Still feel 'vulnerable' - Family shares struggle to return to normal life
- Credit: Zoe Rowntree
With the majority of society taking easing measures in their stride, for one Norfolk family the thought of heading out leaves them feeling stressed and vulnerable.
Non-essential retail, zoos, and outdoor hospitality reopened for the first time this year resulting in thousands heading out to enjoy the freedoms allowed under the new restrictions.
Though for scores of families in Norfolk and Waveney, it still does not feel the right time to go back to normal.
Zoe Rowntree, from Dereham, has been shielding with her husband Keith and two sons for more than a year, only leaving the house for a few remote walks and to pick up prescriptions when others have not been able to.
Her youngest son, 12, is classed as clinically extremely vulnerable due to a rare medical condition that affects his immune system, with catching a cold likely to cause him to be "knocked out" for several weeks, but due to his age is not yet eligible for a vaccine.
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Her eldest son, 17, is asthmatic and has a low immune system, but will receive his first vaccine next week.
The family has continued to watch case numbers and last September booked to visit the zoo, but found it "stressful" due to concerns around others social distancing.
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As a result, they only feel comfortable at this time to go out to places they can privately hire, to limit contact with other people.
She said: "We have chosen to remain shielding as not everyone feels in a safe position for it to end.
"The biggest issue is other people's behaviour when your out and about so it makes it difficult to even try and attend outdoor places.
"It was a dreadful experience. We did not stay for our full afternoon, it was just too stressful for everyone.
"There are a lack of places to hire privately and/or lack of understanding if you want to ask about cleaning methods in between visitors, even when you're happy to pay more for extra cleaning to take place.
"They say 'We're following the Covid rules.' With clinically extremely vulnerable children we want to know what these are, people have a different view and standards of cleaning."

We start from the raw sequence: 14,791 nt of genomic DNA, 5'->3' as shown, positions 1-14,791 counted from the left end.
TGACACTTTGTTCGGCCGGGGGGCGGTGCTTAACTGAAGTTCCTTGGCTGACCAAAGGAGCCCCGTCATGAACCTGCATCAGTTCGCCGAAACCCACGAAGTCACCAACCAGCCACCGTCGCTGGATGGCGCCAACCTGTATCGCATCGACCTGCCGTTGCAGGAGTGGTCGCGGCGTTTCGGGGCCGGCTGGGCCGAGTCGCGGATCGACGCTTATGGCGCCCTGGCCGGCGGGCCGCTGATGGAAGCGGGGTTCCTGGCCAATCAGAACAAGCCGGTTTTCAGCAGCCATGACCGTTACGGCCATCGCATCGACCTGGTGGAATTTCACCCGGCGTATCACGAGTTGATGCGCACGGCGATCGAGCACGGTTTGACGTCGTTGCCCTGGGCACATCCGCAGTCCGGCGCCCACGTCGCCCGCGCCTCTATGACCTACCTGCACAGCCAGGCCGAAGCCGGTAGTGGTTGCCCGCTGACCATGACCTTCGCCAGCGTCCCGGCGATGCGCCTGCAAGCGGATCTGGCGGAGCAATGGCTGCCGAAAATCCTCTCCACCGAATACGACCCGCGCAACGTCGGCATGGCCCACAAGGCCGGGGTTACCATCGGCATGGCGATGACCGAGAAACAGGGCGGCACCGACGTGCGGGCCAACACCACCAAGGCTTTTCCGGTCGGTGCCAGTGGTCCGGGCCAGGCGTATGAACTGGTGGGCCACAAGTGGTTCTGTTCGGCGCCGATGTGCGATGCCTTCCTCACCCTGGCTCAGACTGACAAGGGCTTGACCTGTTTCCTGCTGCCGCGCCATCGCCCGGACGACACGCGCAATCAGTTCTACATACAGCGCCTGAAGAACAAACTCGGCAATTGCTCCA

The family is hopeful of the vaccination process, but the risk was still too great while her youngest son was not vaccinated around those who were asymptomatic.
Mrs Rowntree said: "That's only the first [vaccine] and it doesn't stop us getting it.
"It is great that the vaccine is working and we're hoping it is helping, the lockdown has helped but has that given us a false sense of security?
"For us to go out at the moment when you have one child that can't have the vaccine, we feel more vulnerable.
"I'm very pleased other people can go out, I have no problem with that. If we were in a different situation, we would be heading out as well."
Mrs Rowntree said this has raised concerns about the end of vital services to shielding families such as priority shopping slots and stores stopping their tray liners for deliveries.
The family wash all of their shopping to prevent the spread of the virus, but also due to Mrs Rowntree's latex allergy - which is usually delivered by staff wearing protective gloves.
She added numerous times she had been told "you're fine to go back to normal".
The 39-year-old said: "There is a lack of support from services and expectations that because a man in a suit had said 'it's okay' you shouldn't ask and have your shielding needs met in anyway anymore.
"People should be aware there are families that are still shielding and not to forget about us.
I cannot see a huge amount being able to change for us the most part of the year."
Readers commenting via social media said that concerns came because they or loved ones could not have a coronavirus vaccine, leaving them at high risk.
Others said they wished to wait until they had their second vaccine.